Q:

12/12/2017
18 year old white male with history of Bell's Palsy at age 16, presented in spring with wheezing and shortness of breath. He was treated for asthma with oral steroids, steroid inhalers and albuterol. He was seen for three more exacerbations in the next three months and received oral steroids each time. In August, he had a rash on his hand associated with the asthma symptoms. A CBC was drawn off oral steroids which revealed a WBC of 27.94 with 78% eosinophils (21.79 kU/L). CXR was normal. Rheumatoid panel negative. I saw him for the first time in October. He was using high dose inhaled steroids, LABA, and albuterol. Repeat CBC with WBC of 11.36 kU/L with 57% eosinophils (6.48 kU/L). His FEV1 62% with 12% reversibility. Subsequent work up included skin testing which showed sensitization to a few molds, and negative or normal CMP, troponin, C-ANCA, P-ANCA, C3, C4, CH50, Aspergillus IgG, B12, strongyloides Ab, Toxocara IgG, Aspergillus IgE, cortisol, UA, FISH Analysis for SCFD2, LNX, PDGFRA, PDGFRB, FGFR1, BCR/ABL1, and negative bone marrow biopsy. Chest CT with a few nonspecific nodules 1-2 mm in size. He continues to have and FEV1 of 60%. Most CBC WBC 9.98 kU/L with 58% eosinophils (5.79 kU/L).

What should be the next step in evaluation? Would the new biological medications be helpful or harmful? Should I send him to CV surgery for a lung biopsy looking for Churg-Strauss? Should we wait and see if hand rash recurs to biopsy? Any imaging that would be helpful?

 

A:

Answer:
From the information provided, your patient has persistent peripheral eosinophilia at sufficient levels to qualify for hypereosinophilic syndrome. His asthma is recent onset and the Bell’s palsy may or may not have been associated with eosinophilia. The differential includes eosinophilic pneumonia, eosinophilic bronchitis, hypereosinophilic syndrome and eosinophilic granulomatosis with polyangiitis (EGPA or Churg Strauss vasculitis). The negative ANCA does not exclude the diagnosis of but the CT scan results would exclude eosinophilic pneumonia. The small nodules would not be particularly helpful in the differential and the small size limits likelihood of value from biopsy. The facial palsy could be a manifestation of EGPA, although it is probably more likely with granulomatosis with polyangiitis (GPA or Wegener’s granulomatosis) [1,2]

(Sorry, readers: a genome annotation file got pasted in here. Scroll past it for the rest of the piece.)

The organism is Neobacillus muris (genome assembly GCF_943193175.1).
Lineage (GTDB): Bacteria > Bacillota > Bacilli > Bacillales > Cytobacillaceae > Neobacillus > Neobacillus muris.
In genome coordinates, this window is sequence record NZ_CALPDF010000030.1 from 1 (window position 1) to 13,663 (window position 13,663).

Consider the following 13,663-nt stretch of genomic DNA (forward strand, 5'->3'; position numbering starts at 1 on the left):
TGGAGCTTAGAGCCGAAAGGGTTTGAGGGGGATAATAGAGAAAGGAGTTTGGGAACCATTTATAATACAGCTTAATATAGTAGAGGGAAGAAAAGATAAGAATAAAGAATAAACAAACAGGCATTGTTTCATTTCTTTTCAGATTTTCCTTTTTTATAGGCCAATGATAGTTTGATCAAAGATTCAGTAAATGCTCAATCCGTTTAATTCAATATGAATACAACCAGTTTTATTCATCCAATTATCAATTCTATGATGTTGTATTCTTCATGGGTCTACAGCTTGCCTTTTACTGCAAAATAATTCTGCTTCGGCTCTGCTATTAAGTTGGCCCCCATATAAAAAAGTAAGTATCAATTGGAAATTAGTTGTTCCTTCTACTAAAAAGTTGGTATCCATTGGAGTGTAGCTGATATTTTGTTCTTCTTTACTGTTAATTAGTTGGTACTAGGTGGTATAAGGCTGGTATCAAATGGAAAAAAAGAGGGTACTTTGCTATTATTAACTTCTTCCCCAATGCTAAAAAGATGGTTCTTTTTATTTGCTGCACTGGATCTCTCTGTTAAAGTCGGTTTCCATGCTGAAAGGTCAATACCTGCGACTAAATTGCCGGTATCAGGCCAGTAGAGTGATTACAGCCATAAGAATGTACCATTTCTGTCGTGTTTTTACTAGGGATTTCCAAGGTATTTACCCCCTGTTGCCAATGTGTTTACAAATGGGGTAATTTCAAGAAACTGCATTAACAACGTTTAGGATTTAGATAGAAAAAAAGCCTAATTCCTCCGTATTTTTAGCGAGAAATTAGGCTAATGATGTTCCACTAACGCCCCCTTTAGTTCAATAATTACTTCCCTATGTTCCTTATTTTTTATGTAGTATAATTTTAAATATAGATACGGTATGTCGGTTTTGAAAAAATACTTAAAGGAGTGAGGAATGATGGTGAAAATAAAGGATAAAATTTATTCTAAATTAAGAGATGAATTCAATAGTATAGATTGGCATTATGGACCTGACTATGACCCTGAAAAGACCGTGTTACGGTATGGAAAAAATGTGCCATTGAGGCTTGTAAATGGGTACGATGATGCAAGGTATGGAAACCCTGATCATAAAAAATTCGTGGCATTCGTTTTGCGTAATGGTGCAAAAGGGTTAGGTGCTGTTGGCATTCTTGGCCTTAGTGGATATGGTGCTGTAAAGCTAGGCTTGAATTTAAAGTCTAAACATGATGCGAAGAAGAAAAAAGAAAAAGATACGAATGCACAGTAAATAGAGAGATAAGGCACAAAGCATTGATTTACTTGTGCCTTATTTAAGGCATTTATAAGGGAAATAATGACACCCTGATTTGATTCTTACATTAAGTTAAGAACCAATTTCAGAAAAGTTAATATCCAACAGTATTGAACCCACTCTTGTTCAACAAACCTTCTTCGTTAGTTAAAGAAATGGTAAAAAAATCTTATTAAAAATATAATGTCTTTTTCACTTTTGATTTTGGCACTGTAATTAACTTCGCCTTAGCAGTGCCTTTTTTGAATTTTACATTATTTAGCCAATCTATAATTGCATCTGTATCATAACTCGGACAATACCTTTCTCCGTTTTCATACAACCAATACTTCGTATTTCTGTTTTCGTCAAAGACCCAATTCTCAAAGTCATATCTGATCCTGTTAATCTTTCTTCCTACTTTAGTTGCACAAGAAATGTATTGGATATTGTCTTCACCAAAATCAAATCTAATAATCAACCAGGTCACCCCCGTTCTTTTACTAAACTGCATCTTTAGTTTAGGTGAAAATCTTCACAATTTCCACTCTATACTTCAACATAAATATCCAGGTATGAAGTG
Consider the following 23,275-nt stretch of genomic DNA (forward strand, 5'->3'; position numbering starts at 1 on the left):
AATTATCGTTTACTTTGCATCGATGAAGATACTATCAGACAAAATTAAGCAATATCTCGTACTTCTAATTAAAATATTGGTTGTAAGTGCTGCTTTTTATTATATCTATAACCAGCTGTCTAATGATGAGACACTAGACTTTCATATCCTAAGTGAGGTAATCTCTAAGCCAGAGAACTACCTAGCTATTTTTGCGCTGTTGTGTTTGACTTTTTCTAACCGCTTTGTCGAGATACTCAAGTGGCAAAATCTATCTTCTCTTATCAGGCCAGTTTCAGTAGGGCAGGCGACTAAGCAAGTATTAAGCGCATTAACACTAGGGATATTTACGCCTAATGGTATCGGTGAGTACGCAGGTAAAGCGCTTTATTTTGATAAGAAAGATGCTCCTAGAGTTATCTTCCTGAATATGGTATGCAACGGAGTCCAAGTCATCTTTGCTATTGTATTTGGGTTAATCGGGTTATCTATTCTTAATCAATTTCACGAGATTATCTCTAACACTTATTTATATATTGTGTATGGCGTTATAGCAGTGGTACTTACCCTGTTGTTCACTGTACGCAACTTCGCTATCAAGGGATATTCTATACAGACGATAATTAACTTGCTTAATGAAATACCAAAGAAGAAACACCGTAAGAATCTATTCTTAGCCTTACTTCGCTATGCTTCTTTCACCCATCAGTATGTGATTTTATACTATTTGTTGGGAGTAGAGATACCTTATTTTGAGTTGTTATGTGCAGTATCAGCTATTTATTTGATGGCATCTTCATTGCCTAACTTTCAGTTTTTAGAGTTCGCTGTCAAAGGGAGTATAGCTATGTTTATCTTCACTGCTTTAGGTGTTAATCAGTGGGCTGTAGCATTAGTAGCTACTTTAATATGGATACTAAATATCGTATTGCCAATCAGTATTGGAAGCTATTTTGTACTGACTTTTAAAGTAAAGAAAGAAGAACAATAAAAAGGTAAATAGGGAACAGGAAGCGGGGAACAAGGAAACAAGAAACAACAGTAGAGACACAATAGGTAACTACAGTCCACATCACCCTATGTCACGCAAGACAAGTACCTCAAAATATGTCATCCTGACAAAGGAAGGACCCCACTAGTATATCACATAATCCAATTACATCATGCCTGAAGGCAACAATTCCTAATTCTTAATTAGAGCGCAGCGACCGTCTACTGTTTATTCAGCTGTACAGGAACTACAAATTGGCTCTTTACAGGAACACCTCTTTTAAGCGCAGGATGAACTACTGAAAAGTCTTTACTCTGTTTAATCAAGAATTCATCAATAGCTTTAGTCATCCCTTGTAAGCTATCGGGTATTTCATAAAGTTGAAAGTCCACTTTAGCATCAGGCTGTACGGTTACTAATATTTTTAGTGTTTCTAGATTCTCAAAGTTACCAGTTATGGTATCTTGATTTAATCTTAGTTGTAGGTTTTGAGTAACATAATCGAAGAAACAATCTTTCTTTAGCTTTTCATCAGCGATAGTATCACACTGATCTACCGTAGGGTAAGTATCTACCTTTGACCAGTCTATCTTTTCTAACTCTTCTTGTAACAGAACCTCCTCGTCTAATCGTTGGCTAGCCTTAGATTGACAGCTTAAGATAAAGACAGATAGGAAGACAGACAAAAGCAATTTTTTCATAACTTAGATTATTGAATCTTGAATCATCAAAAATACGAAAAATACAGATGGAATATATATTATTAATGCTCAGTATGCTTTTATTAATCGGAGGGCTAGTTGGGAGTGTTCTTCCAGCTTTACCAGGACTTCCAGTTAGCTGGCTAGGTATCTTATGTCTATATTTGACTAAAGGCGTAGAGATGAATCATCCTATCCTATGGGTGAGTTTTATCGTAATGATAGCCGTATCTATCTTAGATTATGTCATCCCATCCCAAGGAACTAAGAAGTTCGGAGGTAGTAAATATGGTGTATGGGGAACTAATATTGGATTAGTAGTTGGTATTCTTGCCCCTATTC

My response to your individual questions are:
1. The next step in evaluation would be to initiate a therapeutic trial with anti-IL5 mepolizumab. I favor mepolizumab over the other options because of the 2017 FDA approval for EGPA (3,4,5,6) It would also be helpful to verify that the peripheral blood eosinophil count responds to systemic corticosteroids to be more assured that the eosinophilia is dependent on T lymphocytes and IL-5.
2. I would not request a lung biopsy with the current findings. I would consider a high resolution CT scan of chest without contrast if FEV1 decreased further.
3. I would not delay treatment pending a reoccurrence of the rash.
4. The only imaging I would consider would be a high resolution CT of chest if the prior CT was not a high resolution. However, I would not obtain at this time if lung function remained stable. I would recommend a cardiac ultrasound or consultation with a cardiologist.

In summary, I favor the diagnosis of EGPA because of the persistent asthma with low FEV1, negative ANCA which is more common with EGPA than GPA, absence of renal abnormalities or nodules on chest imaging and the degree of peripheral eosinophilia. The diagnosis of EGPA requires tissue eosinophilia with vasculitis but the safety of anti-IL5 therapy, the potential value for the asthma as well as EGPA would lead me to initiate therapy without tissue biopsy. If your patient developed any additional neurologic changes or evidence of renal disease, I would recommend tissue biopsy as you may need to utilize cytotoxic therapy, such as cyclophosphamide. I would monitor very carefully and repeat laboratory testing to monitor renal function. If eosinophil count does not normalize with anti-IL5 therapy, I would also consider immunosuppressant therapy.

1. Jeong, Sang Mee, et al. "Progressive Bilateral Facial Palsy as a Manifestation of Granulomatosis With Polyangiitis: A Case Report." Annals of rehabilitation medicine 40.4 (2016): 734-740.
2. Greco, Antonio, et al. "Churg–Strauss syndrome." Autoimmunity reviews 14.4 (2015): 341-348.
3. Kim, Sophia, et al. "Mepolizumab as a steroid-sparing treatment option in patients with Churg-Strauss syndrome." Journal of Allergy and Clinical Immunology 125.6 (2010): 1336-1343.
4. Wechsler, Michael E., et al. "Mepolizumab or placebo for eosinophilic granulomatosis with polyangiitis." New England Journal of Medicine 376.20 (2017): 1921-1932.
5. Guillevin, Loïc. "Vasculitis: Mepolizumab for eosinophilic granulomatosis with polyangiitis." Nature Reviews Rheumatology 13.9 (2017): 518-519.
6. https://www.drugs.com/newdrugs/fda-approves-nucala-mepolizumab-eosinophilic-granulomatosis-polyangiitis-churg-strauss-syndrome-4657.html

I hope this information is of help to you and your patient.

All my best.
Dennis K. Ledford, MD, FAAAAI

 

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